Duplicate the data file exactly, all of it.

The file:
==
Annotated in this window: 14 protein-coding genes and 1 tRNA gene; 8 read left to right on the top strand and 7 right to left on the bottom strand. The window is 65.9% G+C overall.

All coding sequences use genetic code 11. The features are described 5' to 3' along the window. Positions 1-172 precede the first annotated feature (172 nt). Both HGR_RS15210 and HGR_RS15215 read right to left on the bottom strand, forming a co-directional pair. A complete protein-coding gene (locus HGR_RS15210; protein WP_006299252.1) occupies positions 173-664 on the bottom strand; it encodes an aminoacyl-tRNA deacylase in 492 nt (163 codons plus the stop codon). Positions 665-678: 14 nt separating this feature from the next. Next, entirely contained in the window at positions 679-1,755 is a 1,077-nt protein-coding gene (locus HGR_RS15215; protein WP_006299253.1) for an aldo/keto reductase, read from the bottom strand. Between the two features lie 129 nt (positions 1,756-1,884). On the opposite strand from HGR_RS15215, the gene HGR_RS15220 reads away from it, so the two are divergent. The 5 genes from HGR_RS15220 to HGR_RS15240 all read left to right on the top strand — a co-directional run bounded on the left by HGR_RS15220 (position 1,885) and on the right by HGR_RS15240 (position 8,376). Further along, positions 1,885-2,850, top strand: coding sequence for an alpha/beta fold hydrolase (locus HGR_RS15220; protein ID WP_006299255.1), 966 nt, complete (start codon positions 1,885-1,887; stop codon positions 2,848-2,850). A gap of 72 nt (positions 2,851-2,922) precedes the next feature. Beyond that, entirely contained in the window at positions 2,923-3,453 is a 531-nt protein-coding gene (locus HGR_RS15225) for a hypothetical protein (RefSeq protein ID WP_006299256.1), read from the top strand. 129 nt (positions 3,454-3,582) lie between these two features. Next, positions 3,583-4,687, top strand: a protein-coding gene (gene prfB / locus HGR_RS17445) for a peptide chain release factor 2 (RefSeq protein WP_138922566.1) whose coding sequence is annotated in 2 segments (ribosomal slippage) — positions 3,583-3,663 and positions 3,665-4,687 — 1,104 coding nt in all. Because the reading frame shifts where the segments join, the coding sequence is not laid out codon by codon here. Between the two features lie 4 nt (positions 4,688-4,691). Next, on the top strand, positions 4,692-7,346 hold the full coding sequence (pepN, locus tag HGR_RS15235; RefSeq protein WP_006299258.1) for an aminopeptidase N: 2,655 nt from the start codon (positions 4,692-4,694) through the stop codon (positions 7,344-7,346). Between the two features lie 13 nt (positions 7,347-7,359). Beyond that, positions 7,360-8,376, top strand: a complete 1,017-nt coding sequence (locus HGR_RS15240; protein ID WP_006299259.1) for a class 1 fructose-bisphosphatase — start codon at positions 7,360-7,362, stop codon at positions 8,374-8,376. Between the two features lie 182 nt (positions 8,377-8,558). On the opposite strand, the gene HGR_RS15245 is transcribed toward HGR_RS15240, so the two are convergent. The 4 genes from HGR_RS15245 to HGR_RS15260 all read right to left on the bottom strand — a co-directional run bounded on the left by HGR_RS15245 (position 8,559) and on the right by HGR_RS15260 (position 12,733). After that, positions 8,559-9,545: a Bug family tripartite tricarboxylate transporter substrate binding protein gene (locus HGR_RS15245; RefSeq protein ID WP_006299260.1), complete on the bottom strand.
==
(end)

Annotated in this window: 14 protein-coding genes and 1 tRNA gene; 8 read left to right on the top strand and 7 right to left on the bottom strand. The window is 65.9% G+C overall.

All coding sequences use genetic code 11. The features are described 5' to 3' along the window. Positions 1-172 precede the first annotated feature (172 nt). Both HGR_RS15210 and HGR_RS15215 read right to left on the bottom strand, forming a co-directional pair. A complete protein-coding gene (locus HGR_RS15210; protein WP_006299252.1) occupies positions 173-664 on the bottom strand; it encodes an aminoacyl-tRNA deacylase in 492 nt (163 codons plus the stop codon). Positions 665-678: 14 nt separating this feature from the next. Next, entirely contained in the window at positions 679-1,755 is a 1,077-nt protein-coding gene (locus HGR_RS15215; protein WP_006299253.1) for an aldo/keto reductase, read from the bottom strand. Between the two features lie 129 nt (positions 1,756-1,884). On the opposite strand from HGR_RS15215, the gene HGR_RS15220 reads away from it, so the two are divergent. The 5 genes from HGR_RS15220 to HGR_RS15240 all read left to right on the top strand — a co-directional run bounded on the left by HGR_RS15220 (position 1,885) and on the right by HGR_RS15240 (position 8,376). Further along, positions 1,885-2,850, top strand: coding sequence for an alpha/beta fold hydrolase (locus HGR_RS15220; protein ID WP_006299255.1), 966 nt, complete (start codon positions 1,885-1,887; stop codon positions 2,848-2,850). A gap of 72 nt (positions 2,851-2,922) precedes the next feature. Beyond that, entirely contained in the window at positions 2,923-3,453 is a 531-nt protein-coding gene (locus HGR_RS15225) for a hypothetical protein (RefSeq protein ID WP_006299256.1), read from the top strand. 129 nt (positions 3,454-3,582) lie between these two features. Next, positions 3,583-4,687, top strand: a protein-coding gene (gene prfB / locus HGR_RS17445) for a peptide chain release factor 2 (RefSeq protein WP_138922566.1) whose coding sequence is annotated in 2 segments (ribosomal slippage) — positions 3,583-3,663 and positions 3,665-4,687 — 1,104 coding nt in all. Because the reading frame shifts where the segments join, the coding sequence is not laid out codon by codon here. Between the two features lie 4 nt (positions 4,688-4,691). Next, on the top strand, positions 4,692-7,346 hold the full coding sequence (pepN, locus tag HGR_RS15235; RefSeq protein WP_006299258.1) for an aminopeptidase N: 2,655 nt from the start codon (positions 4,692-4,694) through the stop codon (positions 7,344-7,346). Between the two features lie 13 nt (positions 7,347-7,359). Beyond that, positions 7,360-8,376, top strand: a complete 1,017-nt coding sequence (locus HGR_RS15240; protein ID WP_006299259.1) for a class 1 fructose-bisphosphatase — start codon at positions 7,360-7,362, stop codon at positions 8,374-8,376. Between the two features lie 182 nt (positions 8,377-8,558). On the opposite strand, the gene HGR_RS15245 is transcribed toward HGR_RS15240, so the two are convergent. The 4 genes from HGR_RS15245 to HGR_RS15260 all read right to left on the bottom strand — a co-directional run bounded on the left by HGR_RS15245 (position 8,559) and on the right by HGR_RS15260 (position 12,733). After that, positions 8,559-9,545: a Bug family tripartite tricarboxylate transporter substrate binding protein gene (locus HGR_RS15245; RefSeq protein ID WP_006299260.1), complete on the bottom strand.